The Women Changemakers of Uttarakhand

I started my professional life training elected women across villages in India with an NGO based out of Delhi. At 22, fresh out of college, with a head full of ideals it was a sobering and humbling experience, one that has shaped many of my life choices and perspectives. These village women, with the right encouragement, support and understanding of their rights and responsibilities, have become formidable forces in their villages. Many stood for elections outside of the reserved quota, winning multiple times, bringing to their people necessities like water, toilets, schools for girls, electricity, a crèche and medical facilities. As I moved on to work in other fields around the world I have encountered many such strong women who have changed the face of their village or town, improving lives around them, even more so in the last three years of our travels around India.

During our time in Uttarakhand I was fortunate to not only meet and interact with but also stay with some amazing women, who have in their own small way made an impact on everyone around them, including visitors like us. These change makers, who see obstacles as an opportunity, not only uplift themselves and their families but carry with them a strength that inspires others to follow in their wake, creating a multiplier effect. These are some of their stories.

Goat Village Dayara Bugyal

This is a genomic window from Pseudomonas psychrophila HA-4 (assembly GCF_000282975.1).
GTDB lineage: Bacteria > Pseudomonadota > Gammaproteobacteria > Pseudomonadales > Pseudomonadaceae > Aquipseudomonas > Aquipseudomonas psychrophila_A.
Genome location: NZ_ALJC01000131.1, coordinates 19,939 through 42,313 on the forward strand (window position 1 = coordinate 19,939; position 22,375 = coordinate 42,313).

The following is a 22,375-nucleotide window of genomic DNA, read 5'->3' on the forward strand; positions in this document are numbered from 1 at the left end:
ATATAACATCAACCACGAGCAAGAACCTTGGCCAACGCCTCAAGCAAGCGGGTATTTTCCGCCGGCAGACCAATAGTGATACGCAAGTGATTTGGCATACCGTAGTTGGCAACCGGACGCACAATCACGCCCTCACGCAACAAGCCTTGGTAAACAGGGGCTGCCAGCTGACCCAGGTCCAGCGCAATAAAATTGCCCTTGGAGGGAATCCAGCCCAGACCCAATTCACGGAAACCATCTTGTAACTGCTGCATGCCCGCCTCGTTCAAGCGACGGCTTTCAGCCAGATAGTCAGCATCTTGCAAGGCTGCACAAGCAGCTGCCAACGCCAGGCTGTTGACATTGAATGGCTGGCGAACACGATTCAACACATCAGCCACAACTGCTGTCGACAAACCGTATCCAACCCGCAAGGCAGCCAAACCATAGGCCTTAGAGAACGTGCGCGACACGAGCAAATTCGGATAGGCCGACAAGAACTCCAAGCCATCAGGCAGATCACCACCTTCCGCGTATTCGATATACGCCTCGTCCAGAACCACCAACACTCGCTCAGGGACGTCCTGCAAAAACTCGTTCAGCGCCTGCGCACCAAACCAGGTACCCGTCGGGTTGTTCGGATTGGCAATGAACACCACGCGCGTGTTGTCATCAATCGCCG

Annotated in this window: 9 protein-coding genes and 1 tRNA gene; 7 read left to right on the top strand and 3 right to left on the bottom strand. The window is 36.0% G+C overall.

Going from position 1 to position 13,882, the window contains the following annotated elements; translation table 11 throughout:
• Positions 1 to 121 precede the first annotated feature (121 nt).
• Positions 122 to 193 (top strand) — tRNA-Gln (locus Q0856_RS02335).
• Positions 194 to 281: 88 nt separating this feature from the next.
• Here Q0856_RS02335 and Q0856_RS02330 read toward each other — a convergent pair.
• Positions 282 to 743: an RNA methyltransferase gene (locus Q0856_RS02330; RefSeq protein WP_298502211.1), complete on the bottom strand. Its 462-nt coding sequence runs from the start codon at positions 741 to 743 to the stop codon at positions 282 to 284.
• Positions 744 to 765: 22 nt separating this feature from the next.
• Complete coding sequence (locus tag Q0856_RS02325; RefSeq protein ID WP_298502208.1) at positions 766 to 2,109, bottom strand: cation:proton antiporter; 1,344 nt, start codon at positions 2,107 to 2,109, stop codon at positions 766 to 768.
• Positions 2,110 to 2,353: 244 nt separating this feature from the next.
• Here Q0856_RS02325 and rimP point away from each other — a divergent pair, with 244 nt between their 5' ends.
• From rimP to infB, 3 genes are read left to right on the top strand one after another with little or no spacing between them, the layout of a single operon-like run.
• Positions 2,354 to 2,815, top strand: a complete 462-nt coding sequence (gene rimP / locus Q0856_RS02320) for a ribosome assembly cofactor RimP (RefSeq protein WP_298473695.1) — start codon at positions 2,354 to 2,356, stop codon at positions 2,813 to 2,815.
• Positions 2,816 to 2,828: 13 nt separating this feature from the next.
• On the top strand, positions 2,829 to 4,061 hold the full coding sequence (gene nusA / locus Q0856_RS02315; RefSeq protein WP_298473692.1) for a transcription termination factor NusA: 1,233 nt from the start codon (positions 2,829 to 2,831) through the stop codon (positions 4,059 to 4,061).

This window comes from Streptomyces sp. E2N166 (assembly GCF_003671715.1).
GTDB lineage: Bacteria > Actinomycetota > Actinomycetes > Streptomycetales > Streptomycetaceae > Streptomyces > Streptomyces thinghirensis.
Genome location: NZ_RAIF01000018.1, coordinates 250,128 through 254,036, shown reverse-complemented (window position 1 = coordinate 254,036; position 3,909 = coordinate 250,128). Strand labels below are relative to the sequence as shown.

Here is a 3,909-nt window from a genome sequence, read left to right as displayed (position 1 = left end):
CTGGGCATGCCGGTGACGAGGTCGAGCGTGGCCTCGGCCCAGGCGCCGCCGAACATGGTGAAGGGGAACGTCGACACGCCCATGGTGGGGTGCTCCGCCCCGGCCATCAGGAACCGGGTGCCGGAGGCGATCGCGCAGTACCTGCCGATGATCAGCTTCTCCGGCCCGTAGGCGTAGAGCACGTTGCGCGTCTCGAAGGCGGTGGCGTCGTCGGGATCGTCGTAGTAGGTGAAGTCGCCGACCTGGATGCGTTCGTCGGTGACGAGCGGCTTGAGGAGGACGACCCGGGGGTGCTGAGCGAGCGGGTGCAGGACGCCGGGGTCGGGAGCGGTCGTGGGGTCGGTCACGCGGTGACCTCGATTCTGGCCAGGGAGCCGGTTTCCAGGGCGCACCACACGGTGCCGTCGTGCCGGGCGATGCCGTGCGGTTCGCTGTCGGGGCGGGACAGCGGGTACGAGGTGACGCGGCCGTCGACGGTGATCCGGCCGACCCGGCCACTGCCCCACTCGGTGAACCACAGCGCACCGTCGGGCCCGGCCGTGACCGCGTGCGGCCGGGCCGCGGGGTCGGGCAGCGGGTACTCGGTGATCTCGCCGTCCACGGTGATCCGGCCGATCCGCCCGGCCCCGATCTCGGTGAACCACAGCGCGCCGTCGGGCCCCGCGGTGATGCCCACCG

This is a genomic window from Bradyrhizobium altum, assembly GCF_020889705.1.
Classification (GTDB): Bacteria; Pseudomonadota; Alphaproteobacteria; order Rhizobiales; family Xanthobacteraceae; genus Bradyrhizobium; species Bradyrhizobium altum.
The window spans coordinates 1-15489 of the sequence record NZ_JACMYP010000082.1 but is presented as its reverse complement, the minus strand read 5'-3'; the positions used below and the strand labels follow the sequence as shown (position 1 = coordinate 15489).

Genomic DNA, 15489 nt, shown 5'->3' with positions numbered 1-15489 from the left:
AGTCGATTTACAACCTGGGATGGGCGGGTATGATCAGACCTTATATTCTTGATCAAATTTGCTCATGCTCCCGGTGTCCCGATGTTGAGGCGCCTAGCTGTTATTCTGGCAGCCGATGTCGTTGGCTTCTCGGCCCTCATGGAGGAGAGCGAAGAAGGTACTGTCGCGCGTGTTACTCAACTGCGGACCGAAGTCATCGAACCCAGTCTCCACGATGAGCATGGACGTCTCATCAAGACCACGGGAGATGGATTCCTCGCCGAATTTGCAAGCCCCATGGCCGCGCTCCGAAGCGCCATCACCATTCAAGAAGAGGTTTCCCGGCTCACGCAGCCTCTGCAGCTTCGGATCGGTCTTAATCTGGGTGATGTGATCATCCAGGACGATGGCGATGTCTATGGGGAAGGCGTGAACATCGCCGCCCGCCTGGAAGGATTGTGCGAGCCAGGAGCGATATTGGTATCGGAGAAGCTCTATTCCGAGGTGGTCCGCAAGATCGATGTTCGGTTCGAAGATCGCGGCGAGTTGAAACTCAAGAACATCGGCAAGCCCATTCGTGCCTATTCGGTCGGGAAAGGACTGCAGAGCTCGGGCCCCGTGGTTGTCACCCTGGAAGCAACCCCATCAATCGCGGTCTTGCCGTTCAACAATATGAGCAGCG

Priyanka Rana is part of the two woman team that manages The Goat Village in Raithal, a social tourism initiative in the Gharwal Himalayas.

Priyanka Rana & The Goat Villages of Uttarakhand

Deep in the Gharwal mountains, far from the maddening crowd, is the village of Raithal. As we leave the last large town behind and begin a steady climb up the steep mountain side, the chatter in the taxi is accompanied by the whistle of the wind and the rush of the mighty Baghirathi river far below. We can no longer see it, but it’s there. Spread over the mountain side, Raithal is small and we have come to stay at the Goat Village, situated a half kilometer above the village. We have to walk, but after weeks in the state, our hills legs are strong and the distance is negligible. As we settle into our wooden hut, with its bright green roof, we are warmly greeted by Priyanka and all her 32 teeth, a sight we see often over the next few days.

Started as a social enterprise to help reverse migration from the state and use tourism as a means to provide employment, the goat village in Raithal is the brainchild of the Green People and the third of its kind in the region. Here the set-up is small, with two cottages and a dorm managed by Priyanka, whose constant chatter and positivity kept us entertained during our stay. By her own admission, Priyanka was once quiet and shy, though given her effervescent personality it is hard to believe. A local from Raithal, who might have followed traditional cycles of life, she joined the green people and despite her fears went to train with a large hotel chain in Uttarakhand.